Heritage Coffee, my company, recently conducted a study on roasting trends in blend composition, roast coloration and pack weights, among other attributes. This is a great exercise to see what exactly is winning the battles out there and in what direction overall trends are moving. Just because a product was a winner and perfect to lead with 10 years ago does not mean it is the correct coffee to lead with today.
We cannot rely on preconceived notions of what is working based on external factors such as media/news, either. Case in point: back in the late 1990s I was asked to oversee a cupping at a very large Northwestern employer to help a client land the coffee business. The volume involved made the trip well worth the effort, and I was curious to put to the test my assumptions about what the general employee population would choose as their favorite blend.
I brought along a darker roasted 100% arabican blend that I felt was a very close facsimile to the leading Northwest coffee of the time, as well as a coffee I felt matched up well against a popular East Coast lighter roasted product. I also brought a blend that had about 25% robusta included and lastly, a blend of 25% dark roast and 75% light roasted arabican beans.
To my amazement, the darker roasted coffee came in dead last.
So, back to our in-house study. We have found that our roast colorations overall have increased (gotten darker) over the past 10 years. As coffee shrinks when roasted, these darker roastings have bumped up our shrink rate from 16% to close to 17.5%. We called a few roasters we are on good terms with, to see whether they have experienced similar findings, and they all confirmed our numbers.
Brian Martell, who spearheaded our study, wrote about the results for his blog with Canadian Vending magazine, and posited the following possibilities for this trend:
1. There are claims that darker roasted coffee is better for you (no proven clinical research backs this claim);
2. Starbucks has always had a darker roast than other traditional coffee shops, and may have contributed to the shift;
3. Perhaps the most compelling potential reason for more dark drinkers is the increasing age of North Americans. As we get older, we tend to lose some of the more subtle sensory perceptions on our palates, and therefore may find stronger, bitter flavors more appealing. The average age of Canadians is 40.6, and 37.1 for the U.S., but 20 years ago it was 32.9 for the U.S. and 35.8 for Canada.
I would say there is some merit to all of the above. To the list I would add that the growth in espresso and espresso-based beverages has had influence on coffee-drinkers, too.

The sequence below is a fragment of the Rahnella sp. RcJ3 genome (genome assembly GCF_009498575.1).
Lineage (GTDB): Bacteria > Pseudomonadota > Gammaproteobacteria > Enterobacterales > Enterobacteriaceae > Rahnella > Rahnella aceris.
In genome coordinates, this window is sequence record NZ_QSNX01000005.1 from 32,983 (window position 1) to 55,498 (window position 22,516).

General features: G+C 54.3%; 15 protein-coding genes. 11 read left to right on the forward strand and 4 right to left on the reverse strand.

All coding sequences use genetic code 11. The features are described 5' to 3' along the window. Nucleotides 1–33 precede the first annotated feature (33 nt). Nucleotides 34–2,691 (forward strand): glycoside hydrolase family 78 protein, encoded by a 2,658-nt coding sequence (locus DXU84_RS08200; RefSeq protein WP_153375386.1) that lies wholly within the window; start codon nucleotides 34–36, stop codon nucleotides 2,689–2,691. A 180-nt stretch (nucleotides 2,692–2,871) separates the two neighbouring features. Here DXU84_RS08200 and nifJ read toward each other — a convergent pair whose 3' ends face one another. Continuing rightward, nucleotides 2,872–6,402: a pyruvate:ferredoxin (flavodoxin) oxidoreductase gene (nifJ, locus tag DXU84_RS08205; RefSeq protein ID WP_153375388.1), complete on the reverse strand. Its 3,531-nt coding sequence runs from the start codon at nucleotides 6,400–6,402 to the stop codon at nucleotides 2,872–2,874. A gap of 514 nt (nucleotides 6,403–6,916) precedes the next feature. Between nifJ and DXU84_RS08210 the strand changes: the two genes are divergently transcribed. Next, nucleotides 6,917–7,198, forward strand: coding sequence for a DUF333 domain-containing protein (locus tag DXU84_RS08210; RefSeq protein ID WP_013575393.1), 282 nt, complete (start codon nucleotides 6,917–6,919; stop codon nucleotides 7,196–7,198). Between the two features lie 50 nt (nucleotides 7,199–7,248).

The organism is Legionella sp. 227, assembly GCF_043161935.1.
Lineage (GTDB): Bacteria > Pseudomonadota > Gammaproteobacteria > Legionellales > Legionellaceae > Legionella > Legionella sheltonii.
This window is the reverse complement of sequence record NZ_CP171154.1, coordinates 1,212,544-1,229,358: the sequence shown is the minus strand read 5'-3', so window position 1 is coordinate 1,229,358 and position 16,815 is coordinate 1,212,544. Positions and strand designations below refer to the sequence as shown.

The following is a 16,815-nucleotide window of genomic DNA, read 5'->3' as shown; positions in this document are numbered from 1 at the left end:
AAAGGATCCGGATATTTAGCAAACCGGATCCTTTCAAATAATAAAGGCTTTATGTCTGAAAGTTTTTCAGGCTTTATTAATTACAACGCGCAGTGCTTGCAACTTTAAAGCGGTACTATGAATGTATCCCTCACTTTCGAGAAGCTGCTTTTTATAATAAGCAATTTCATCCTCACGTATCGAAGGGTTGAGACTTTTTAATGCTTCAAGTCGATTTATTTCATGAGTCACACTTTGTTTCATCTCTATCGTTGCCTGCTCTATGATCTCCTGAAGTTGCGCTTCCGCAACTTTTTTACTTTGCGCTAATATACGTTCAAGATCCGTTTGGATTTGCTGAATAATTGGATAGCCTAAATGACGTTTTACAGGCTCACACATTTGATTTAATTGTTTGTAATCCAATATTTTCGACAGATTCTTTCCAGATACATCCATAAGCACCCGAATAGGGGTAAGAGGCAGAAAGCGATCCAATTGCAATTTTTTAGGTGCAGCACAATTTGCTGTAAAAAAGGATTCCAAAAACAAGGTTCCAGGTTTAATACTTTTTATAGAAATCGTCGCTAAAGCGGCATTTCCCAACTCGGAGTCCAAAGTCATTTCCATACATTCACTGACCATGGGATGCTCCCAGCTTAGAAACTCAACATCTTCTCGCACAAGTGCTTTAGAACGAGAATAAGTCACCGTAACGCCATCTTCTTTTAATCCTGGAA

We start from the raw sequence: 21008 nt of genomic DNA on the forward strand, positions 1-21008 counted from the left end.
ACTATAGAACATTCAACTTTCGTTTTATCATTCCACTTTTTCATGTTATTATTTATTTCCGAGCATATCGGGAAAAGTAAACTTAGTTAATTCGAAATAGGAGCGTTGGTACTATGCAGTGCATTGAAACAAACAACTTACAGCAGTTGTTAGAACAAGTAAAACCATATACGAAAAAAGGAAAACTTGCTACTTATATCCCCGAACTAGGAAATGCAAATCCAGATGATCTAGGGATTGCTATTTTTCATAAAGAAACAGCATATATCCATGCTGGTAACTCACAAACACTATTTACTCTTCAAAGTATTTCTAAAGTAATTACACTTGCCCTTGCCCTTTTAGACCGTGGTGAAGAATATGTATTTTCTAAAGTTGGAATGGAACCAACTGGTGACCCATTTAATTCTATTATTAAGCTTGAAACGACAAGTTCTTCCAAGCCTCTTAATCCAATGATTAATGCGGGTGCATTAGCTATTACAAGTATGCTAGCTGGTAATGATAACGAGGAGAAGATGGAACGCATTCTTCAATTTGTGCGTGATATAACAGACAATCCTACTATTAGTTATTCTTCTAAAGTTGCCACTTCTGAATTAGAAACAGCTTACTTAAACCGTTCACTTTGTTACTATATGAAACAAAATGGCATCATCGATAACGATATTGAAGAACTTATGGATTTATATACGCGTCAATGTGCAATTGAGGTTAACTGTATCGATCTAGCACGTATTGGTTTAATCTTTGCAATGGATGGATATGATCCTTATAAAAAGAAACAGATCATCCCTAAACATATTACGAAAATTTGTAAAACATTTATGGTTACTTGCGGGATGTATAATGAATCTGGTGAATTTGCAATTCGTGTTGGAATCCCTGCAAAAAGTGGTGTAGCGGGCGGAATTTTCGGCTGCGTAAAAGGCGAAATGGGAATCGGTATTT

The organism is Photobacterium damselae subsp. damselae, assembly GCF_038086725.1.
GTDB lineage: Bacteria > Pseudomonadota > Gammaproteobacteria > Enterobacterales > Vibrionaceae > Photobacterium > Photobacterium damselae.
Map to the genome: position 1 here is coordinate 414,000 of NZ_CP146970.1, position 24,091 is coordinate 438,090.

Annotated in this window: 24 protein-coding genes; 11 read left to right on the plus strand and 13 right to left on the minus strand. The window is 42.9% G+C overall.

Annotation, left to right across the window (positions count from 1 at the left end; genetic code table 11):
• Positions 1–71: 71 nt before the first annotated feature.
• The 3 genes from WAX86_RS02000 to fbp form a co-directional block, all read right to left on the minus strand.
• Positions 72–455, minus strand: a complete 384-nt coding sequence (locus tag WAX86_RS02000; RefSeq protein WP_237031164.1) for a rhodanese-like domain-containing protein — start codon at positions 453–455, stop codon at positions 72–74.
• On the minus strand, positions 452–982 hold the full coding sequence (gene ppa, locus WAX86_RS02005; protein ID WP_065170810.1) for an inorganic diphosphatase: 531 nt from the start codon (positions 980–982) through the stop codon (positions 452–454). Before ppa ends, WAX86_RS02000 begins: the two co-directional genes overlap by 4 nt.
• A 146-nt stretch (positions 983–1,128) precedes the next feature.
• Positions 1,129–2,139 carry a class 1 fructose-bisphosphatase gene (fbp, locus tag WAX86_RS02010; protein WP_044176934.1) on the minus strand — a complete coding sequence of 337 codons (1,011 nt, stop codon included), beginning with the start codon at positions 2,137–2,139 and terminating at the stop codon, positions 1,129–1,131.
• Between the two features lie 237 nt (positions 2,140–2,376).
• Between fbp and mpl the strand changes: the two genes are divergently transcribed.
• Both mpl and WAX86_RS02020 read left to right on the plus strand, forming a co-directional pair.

THUMB ON THE SCALE?
I can't help wonder whether there could be another reason for the trend -- that we are offering more dark roasted coffees, and in some circles, only darker roasted coffees, thus steering the trend ourselves. If, during the cupping I held at that Northwestern employer, I had only offered darker roasted choices, the client would have had to select the best of the darker coffees even though, if given a chance, the consumers would have voted for a light roast coffee.
So to extrapolate that because roasts have darkened over the last decade, we should offer only darker roasted coffees, would be doing a disservice to our clientele -- and to ourselves, as clients may look elsewhere to find a coffee they find more appealing.
It is no longer good enough to brew up only your light-roasted offerings, or your dark-roasted coffees. You need to present your prospects with a full spectrum of roasts, and of blends with differing roast colorations.
Years ago, when asked which roast color I felt was best for a particular coffee, I responded: some people like their steaks rare, others well done. No matter how good the cut of meat, a rare steak lover will never be satisfied with a well-done piece.
Be sure to keep up with the trend, but be careful not to make assumptions about where it may be going next, or what might be its cause. It is far more important to know that there will never be one answer, and that the more answers you have at your disposal, the more easily you can fulfill your customers' needs.
Having shrink averages increase is not in itself a problem, just an interesting statistic. But it is worth noting that, with global consumption somewhere in the neighborhood of 138 million bags (at 132 lbs. of coffee per bag), the extra 1.5% shrink represents roughly 273 million more pounds of coffee going -- literally -- up in smoke versus 20 years ago!
As my dad was fond of saying, "That's not chopped liver."
KEVIN DAW is president of Heritage Coffee Co. (London, ON, Canada), a private-label roaster serving the breaktime management industries. A 30-year veteran of OCS, water delivery and vending operations, he has concentrated on coffee roasting for the past two decades.